Ultimate Hitchcock Collection (6pc) [Import]
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20 Hitchcock Movies Includes Sabotage Jamaica Inn Lady Banishes Man Who Knew Too Much Farmer's Wife Skin Game Young & Innocent Sorcerer's Apprentice Champagne Manxman Juno & The Paycock Easy Virtue The Ring Rich and Strange Blackmail 39 Steps Lodger Number17
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Top Customer Reviews
I bought this collection for two of my favorite classic Hitchcock films, The Lady Vanishes and The 39 Steps. It is a great way to enjoy some of Hitchcock's earliest films at a reasonable price. I would recommend the set if you can overlook the slightly degraded picture quality. Other films in the set may not be in as good a shape, but so far I have felt that the set was worth the modest price.
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SOURCE: St. Clair Entertainment Vision; UPC 777966861494; DVD Release 02/27/2007
Disk #1: Jamaica Inn/Young and Innocent/The Skin Game/Hitchcock Presents: The Sorcerer's Apprentice (TV)
Disk #2: The Manxman/Juno and the Paycock/Champagne/Hitchcock Presents: The Cheney Vase (TV)
Disk #3: The Farmer's Wife/Easy Virtue/The Ring
Disk #4: Blackmail/The Lady Vanishes/Rich and Strange
Disk #5: Sabotage/Secret Agent/The 39 Steps
Disk #6: Number 17/The Man Who Knew Too Much/The Lodger
Disks 1-3 previously issued 9/2006 by St. Clair as Hitchcock favorites, UPC 777966873695
Disks 4-6 previously issued 1/2005 by St. Clair as The Hitchcock collection, UPC 777966883793
These two earlier sets are available separately from Amazon for about $10 each.
All three sets are unremastered reissues (in 5.1 sound) from public domain (PD) films. Considering the low price for 18 films from Hitchcock's British period (1922-39), the fact that some of the early films are of less than maximal interest to the casual Hitchcock fan, who prefers his 50s and 60s movies, and the fact that this set has some interesting extra features, this is good value for the money. Quality is variable, however, as with all PD issues. The two most watchable films (39 Steps, Lady Vanishes) are available from Criterion at considerable expense.
20 June 2007 update (original review 6 Apr.): The 6 DVDs are included in 6 DVD slim cases, each of which has on the back side brief information on the films. The slim cases are housed in a lightweight cardboard slipcase. DVD cases and slipcase are white, making Hitchcock look like a kindly old uncle. Black suits him better. However, this St. Clair edition is very nicely done.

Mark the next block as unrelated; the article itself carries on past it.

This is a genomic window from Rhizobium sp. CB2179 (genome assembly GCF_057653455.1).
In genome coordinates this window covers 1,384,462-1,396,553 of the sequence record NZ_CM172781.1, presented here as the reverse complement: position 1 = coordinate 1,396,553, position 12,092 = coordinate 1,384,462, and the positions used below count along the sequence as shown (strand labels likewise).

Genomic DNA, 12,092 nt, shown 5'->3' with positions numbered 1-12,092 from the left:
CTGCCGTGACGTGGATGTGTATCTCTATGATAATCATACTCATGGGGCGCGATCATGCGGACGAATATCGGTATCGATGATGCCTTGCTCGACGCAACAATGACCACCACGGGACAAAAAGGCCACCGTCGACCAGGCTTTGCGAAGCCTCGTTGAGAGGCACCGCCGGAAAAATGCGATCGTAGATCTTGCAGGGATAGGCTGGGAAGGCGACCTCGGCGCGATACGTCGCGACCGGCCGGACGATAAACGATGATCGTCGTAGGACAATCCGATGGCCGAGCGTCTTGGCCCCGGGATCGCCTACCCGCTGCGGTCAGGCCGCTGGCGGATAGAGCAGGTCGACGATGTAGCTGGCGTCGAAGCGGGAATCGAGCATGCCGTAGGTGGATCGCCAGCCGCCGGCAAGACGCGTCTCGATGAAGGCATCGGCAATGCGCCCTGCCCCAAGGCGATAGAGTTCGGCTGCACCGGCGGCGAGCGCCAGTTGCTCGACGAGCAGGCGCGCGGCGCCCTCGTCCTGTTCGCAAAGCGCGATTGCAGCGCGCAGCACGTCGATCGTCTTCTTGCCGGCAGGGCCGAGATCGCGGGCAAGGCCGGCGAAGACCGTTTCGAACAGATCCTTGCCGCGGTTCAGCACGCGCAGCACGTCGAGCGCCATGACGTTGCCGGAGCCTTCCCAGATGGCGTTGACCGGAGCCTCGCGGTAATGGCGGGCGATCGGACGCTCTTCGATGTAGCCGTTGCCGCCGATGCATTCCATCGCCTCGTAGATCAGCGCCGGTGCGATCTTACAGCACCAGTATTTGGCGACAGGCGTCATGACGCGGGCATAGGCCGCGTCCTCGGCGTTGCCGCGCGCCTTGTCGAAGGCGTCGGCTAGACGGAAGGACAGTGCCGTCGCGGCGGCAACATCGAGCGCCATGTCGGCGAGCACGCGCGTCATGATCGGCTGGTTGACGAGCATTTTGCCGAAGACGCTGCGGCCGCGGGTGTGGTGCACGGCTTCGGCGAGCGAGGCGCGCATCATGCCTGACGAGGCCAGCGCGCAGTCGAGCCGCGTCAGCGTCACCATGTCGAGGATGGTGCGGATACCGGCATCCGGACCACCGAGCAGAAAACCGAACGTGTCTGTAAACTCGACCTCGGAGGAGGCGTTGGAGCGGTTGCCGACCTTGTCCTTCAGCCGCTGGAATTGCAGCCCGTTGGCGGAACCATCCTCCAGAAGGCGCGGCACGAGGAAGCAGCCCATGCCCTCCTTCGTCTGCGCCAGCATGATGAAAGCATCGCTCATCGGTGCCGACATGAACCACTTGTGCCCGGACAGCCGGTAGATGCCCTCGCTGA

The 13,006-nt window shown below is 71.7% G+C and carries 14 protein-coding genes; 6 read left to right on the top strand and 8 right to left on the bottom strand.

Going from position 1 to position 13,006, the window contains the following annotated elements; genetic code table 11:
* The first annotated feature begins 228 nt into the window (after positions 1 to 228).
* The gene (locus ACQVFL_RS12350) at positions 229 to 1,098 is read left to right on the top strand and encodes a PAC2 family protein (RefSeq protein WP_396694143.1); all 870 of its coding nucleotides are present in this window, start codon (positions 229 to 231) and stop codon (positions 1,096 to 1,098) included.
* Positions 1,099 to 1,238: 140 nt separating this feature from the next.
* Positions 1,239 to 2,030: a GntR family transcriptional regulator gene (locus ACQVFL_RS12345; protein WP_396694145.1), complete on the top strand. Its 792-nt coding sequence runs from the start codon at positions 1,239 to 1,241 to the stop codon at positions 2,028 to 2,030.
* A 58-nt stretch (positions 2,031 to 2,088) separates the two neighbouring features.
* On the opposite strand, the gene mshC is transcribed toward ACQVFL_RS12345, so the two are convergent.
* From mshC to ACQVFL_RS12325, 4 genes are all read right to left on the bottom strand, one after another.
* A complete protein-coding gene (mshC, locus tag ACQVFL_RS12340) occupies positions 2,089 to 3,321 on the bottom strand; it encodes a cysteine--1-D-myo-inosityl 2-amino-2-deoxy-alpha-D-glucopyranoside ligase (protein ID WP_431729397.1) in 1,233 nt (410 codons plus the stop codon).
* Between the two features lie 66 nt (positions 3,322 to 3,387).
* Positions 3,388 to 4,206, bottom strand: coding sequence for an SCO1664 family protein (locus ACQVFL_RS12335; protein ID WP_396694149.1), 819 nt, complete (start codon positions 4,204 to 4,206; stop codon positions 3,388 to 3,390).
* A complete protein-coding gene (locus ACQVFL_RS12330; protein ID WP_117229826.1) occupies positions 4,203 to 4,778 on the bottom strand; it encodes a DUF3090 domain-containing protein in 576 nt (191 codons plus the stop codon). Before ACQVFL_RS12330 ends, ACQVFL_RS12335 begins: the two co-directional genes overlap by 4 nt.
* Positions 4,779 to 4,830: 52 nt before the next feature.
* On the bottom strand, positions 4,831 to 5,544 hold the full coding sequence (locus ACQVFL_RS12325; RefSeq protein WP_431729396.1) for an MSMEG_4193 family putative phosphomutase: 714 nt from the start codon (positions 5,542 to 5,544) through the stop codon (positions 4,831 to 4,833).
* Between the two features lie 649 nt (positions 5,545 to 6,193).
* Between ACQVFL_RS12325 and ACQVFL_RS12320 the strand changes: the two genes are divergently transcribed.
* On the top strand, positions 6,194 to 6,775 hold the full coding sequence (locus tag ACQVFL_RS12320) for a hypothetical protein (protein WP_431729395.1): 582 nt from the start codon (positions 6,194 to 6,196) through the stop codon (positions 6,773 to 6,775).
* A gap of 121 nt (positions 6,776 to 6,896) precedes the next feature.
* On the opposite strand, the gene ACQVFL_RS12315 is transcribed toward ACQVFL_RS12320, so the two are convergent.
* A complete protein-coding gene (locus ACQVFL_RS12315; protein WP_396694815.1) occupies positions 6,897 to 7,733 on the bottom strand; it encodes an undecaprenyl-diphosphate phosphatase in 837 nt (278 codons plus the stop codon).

Incidentally, St. Clair recently reissued some of its other material in similar (white, slim cases, etc.) appearing sets: sets on film noir, westerns, WWII, romance, silent greats, horror, etc.
For anyone wanting to watch the films in chronological order, these dates are from IMDd:
* The Lodger (1927)
* The Ring (1927)
* Easy Virtue (1927)
* The Farmer's Wife (1928)
* Champagne (1928)
* Blackmail (1929) - his first sound film; a classic!
* The Manxman (1929)
* Juno and the Paycock (1930)
* The Skin Game (1931)
* Rich and Strange (1932)
* Number 17 (1932)
* The Man Who Knew Too Much (1934)
* The 39 Steps (1935)
* Secret Agent (1936)
* Sabotage (1936)
* Young and Innocent (1937)
* The Lady Vanishes (1938)
* Jamaica Inn (1939) - last British box office hit before moving to Hollywood and directing the wonderful "Rebecca"(1940)
Extra features include: Sorcerer's Apprentice (TV 1963), Cheney Vase (TV 1955), Hitchcock posters, "Mr. and Mrs. Smith" (radio), Hitchcock trailers, a rare radio appearance, and a documentary. Although the movies are too early to be formally rated, St. Clair has added designations that should be helpful to parents (not suitable for children, may be unsuitable, suitable for children, adult situations, etc.) What a bargain for a Hitchcock fan!
Alfred Hitchcock would scare an audience but they knew it would turn out alright. This is the third repackaging of these movies (“The Legend Begins”, “A Legacy of Suspense”), the six discs have a higher quality. These movies were in those collections. All are in monochrome. Silent movies were made before 1928, the newer ones have higher quality. The two 25 minute movies are from his 1950's TV show “Alfred Hitchcock Presents”. “The 39 Steps” came from a famous novel by John Buchan (who had an interesting career). It pointed out that Britain was no longer isolated from the Continent. The plot was used a number of times (innocent man pursued by both the police and the criminals). “The Man Who Knew Too Much” was reproduced in 1956. The last version (not by Hitchcock) was called “Foul Play”. “Sabotage” came from the novel by Joseph Conrad “The Secret Agent”. Europe then was threatened by terrorist bombs, much like today. [My favorite, “Foreign Correspondent” (another version of “39 Steps”), is not included here.] Here are the titles for each DVD. For more details read the individual reviews.
Jamaica Inn (1939) 93 min; Young And Innocent (1937) 80 min;
The Skin Game (1931) 83 min; The Sorcerer's Apprentice (1962) 25 min.
The Manxman (1926) 83 min; Juno And The Paycock (1930) 95 min;
Champagne (1928) 86 min; The Chaney Vase (1955) 25 min.
The Farmer's Wife (1928) 98 min; Easy Virtue (1926) 79 min;
The Ring (1927) 89 min;
Blackmail (1929) 84 min; The Lady Vanishes (1938) 97 min;
Rich And Strange (1932) 83 min.
Sabotage (1936) 76 min; Secret Agent (1936) 86 min;
The 39 Steps (1935) 93 min.
Number 17 (1932) 63 min; The Man Who Knew Too Much (1934) 76 min;
The Lodger (1926) 80 min.